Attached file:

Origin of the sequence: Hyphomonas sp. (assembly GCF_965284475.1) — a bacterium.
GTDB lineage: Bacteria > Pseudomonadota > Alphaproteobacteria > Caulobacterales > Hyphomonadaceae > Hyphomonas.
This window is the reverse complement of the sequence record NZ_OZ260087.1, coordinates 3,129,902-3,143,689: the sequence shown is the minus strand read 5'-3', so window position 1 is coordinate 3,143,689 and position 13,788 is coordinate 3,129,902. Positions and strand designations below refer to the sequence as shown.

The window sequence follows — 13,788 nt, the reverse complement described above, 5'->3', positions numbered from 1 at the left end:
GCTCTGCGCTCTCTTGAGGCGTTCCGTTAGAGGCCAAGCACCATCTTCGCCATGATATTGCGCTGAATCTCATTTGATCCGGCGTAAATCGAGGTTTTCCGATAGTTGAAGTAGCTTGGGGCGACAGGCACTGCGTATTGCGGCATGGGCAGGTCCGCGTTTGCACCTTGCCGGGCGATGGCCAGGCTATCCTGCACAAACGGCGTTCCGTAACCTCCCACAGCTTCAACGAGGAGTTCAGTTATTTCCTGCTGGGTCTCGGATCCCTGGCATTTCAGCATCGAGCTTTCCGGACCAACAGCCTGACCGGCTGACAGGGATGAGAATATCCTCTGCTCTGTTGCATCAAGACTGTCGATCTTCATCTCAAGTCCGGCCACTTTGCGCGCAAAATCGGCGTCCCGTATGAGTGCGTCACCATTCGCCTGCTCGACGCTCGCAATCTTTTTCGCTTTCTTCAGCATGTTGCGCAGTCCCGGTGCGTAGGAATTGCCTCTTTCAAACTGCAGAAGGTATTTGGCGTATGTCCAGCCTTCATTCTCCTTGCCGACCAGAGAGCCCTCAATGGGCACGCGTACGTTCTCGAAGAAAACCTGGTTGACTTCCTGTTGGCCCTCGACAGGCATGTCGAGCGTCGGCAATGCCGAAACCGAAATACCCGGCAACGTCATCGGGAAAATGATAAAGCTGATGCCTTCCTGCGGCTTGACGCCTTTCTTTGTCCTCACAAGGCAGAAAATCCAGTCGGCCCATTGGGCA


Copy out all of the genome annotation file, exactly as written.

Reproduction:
Origin of the sequence: Hyphomonas sp. (assembly GCF_965284475.1) — a bacterium.
GTDB lineage: Bacteria > Pseudomonadota > Alphaproteobacteria > Caulobacterales > Hyphomonadaceae > Hyphomonas.
This window is the reverse complement of the sequence record NZ_OZ260087.1, coordinates 3,129,902-3,143,689: the sequence shown is the minus strand read 5'-3', so window position 1 is coordinate 3,143,689 and position 13,788 is coordinate 3,129,902. Positions and strand designations below refer to the sequence as shown.

The window sequence follows — 13,788 nt, the reverse complement described above, 5'->3', positions numbered from 1 at the left end:
GCTCTGCGCTCTCTTGAGGCGTTCCGTTAGAGGCCAAGCACCATCTTCGCCATGATATTGCGCTGAATCTCATTTGATCCGGCGTAAATCGAGGTTTTCCGATAGTTGAAGTAGCTTGGGGCGACAGGCACTGCGTATTGCGGCATGGGCAGGTCCGCGTTTGCACCTTGCCGGGCGATGGCCAGGCTATCCTGCACAAACGGCGTTCCGTAACCTCCCACAGCTTCAACGAGGAGTTCAGTTATTTCCTGCTGGGTCTCGGATCCCTGGCATTTCAGCATCGAGCTTTCCGGACCAACAGCCTGACCGGCTGACAGGGATGAGAATATCCTCTGCTCTGTTGCATCAAGACTGTCGATCTTCATCTCAAGTCCGGCCACTTTGCGCGCAAAATCGGCGTCCCGTATGAGTGCGTCACCATTCGCCTGCTCGACGCTCGCAATCTTTTTCGCTTTCTTCAGCATGTTGCGCAGTCCCGGTGCGTAGGAATTGCCTCTTTCAAACTGCAGAAGGTATTTGGCGTATGTCCAGCCTTCATTCTCCTTGCCGACCAGAGAGCCCTCAATGGGCACGCGTACGTTCTCGAAGAAAACCTGGTTGACTTCCTGTTGGCCCTCGACAGGCATGTCGAGCGTCGGCAATGCCGAAACCGAAATACCCGGCAACGTCATCGGGAAAATGATAAAGCTGATGCCTTCCTGCGGCTTGACGCCTTTCTTTGTCCTCACAAGGCAGAAAATCCAGTCGGCCCATTGGGCA